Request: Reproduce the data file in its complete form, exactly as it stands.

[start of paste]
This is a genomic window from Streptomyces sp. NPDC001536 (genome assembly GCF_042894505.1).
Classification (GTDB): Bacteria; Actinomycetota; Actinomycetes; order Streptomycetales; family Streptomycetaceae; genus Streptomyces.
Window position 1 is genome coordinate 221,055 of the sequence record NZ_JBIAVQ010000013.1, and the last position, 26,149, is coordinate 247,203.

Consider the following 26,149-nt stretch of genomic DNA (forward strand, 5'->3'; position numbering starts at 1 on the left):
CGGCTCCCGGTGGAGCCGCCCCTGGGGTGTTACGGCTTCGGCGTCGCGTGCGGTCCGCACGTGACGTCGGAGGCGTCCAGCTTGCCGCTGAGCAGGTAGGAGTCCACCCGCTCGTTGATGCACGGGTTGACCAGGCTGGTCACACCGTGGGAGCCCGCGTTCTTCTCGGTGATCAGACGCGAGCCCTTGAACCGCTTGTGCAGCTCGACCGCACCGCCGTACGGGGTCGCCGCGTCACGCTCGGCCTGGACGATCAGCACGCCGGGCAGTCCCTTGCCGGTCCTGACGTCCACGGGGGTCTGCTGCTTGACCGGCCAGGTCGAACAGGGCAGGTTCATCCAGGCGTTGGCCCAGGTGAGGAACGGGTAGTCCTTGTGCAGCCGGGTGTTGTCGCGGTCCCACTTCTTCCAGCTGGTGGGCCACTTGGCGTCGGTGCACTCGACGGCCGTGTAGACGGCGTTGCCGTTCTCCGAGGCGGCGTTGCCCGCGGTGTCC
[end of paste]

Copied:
This is a genomic window from Streptomyces sp. NPDC001536 (genome assembly GCF_042894505.1).
Classification (GTDB): Bacteria; Actinomycetota; Actinomycetes; order Streptomycetales; family Streptomycetaceae; genus Streptomyces.
Window position 1 is genome coordinate 221,055 of the sequence record NZ_JBIAVQ010000013.1, and the last position, 26,149, is coordinate 247,203.

Consider the following 26,149-nt stretch of genomic DNA (forward strand, 5'->3'; position numbering starts at 1 on the left):
CGGCTCCCGGTGGAGCCGCCCCTGGGGTGTTACGGCTTCGGCGTCGCGTGCGGTCCGCACGTGACGTCGGAGGCGTCCAGCTTGCCGCTGAGCAGGTAGGAGTCCACCCGCTCGTTGATGCACGGGTTGACCAGGCTGGTCACACCGTGGGAGCCCGCGTTCTTCTCGGTGATCAGACGCGAGCCCTTGAACCGCTTGTGCAGCTCGACCGCACCGCCGTACGGGGTCGCCGCGTCACGCTCGGCCTGGACGATCAGCACGCCGGGCAGTCCCTTGCCGGTCCTGACGTCCACGGGGGTCTGCTGCTTGACCGGCCAGGTCGAACAGGGCAGGTTCATCCAGGCGTTGGCCCAGGTGAGGAACGGGTAGTCCTTGTGCAGCCGGGTGTTGTCGCGGTCCCACTTCTTCCAGCTGGTGGGCCACTTGGCGTCGGTGCACTCGACGGCCGTGTAGACGGCGTTGCCGTTCTCCGAGGCGGCGTTGCCCGCGGTGTCC